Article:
I think the other commenter's questions at the start are good, but I disagree that sex has to play a part in it at all.  I'm not sure why someone would think that you cannot think someone is special, or be close with someone, or have a relationship with someone, without having sex with that person.  There are many relationships where sex is not involved, and if you and your friend are in high school, for example, most high schoolers do not have sex, many if not most even their first kiss.  Relationships and connections are more than sexual and in fact bringing in sex can confuse things and can be negative in many ways.

Being "scared" of the boy sounds odd.  I could see feeling sort of "scared" or shaken when the rug is pulled out from under you suddenly, and maybe being reminded of him (like seeing his name) triggers that at the moment.  I could see what happened undermining your friend's trust towards others and being shocking, so maybe it's that.  As long as there was no abuse and that sort of thing, I think you could just be her friend like you are.  Listen to her, hang out with her, allow her to process this I suppose.  And you probably know best because you know the details of the situation and of people involved.  I hope it works out as best it can.
973741 tn?1342342773
Ah, I'm sorry about your friend!  It's really hard to see our friends and loved ones suffer. Panic attacks feel horrible.  Break ups feel really bad too and especially messy ones where they kind of ditch you.  Your friend is maybe in a little shock and mourning and upset. Time often heals these things.  Now clinical anxiety and panic can be situation or triggered by an event.  Learning what to do at that time is important.  Breathing exercises, distracting yourself, etc. can help.  But if your friend has had a lot of anxiety for a long time and this is just something making it even worse, it may be time for her to talk to someone about it.  First, if she is a minor, she should talk to her trusted parent or another trusted adult. That's really important as that is how she would have access to say something like a therapist which could be wonderful to work through this with. They do a lot of therapy online these days.  I belong to a support group for parents of teens with anxiety and depression and many kids right now as we speak get tremendous help from some of the online counseling services offered.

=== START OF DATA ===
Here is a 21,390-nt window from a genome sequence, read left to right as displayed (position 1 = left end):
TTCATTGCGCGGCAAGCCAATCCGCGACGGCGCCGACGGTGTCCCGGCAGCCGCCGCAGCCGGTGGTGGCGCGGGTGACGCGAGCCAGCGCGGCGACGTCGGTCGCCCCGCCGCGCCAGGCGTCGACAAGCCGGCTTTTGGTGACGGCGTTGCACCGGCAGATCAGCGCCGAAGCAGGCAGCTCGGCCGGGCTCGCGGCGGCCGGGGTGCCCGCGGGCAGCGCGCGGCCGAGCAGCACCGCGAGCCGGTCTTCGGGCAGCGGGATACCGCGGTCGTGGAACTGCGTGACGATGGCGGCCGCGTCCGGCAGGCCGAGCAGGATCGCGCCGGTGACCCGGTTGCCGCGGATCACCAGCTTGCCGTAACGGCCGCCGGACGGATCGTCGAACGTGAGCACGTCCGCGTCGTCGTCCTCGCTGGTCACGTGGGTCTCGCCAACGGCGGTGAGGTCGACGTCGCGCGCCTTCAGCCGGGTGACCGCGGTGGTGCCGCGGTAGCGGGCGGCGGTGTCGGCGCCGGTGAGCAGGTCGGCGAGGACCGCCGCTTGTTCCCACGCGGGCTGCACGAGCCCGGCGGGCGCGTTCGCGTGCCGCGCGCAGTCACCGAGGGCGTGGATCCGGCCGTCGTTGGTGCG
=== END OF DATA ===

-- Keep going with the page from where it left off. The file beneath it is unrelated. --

I also agree with helper015 that no one can judge how someone feels or how close they are to someone and if sex makes them closer or not.  That is irrelevant to your friend's feelings.  As you get older, as you get more intimate, closeness grows but particularly in young people, the emotions of romance are very deep. And I'm sure this boy mattered to your friend. Rejection really hurts. I don't read your post that she was abused or hurt by him other than rejection.  If she was, that's a different story. But as a parent of kids in their teen years, I have seen many spiral after a break up.  It hurts. I'm sorry your friend is going through that.

Anyway, let us know how we can help or how your friend is doing. You are good to her to be concerned.
4 Comments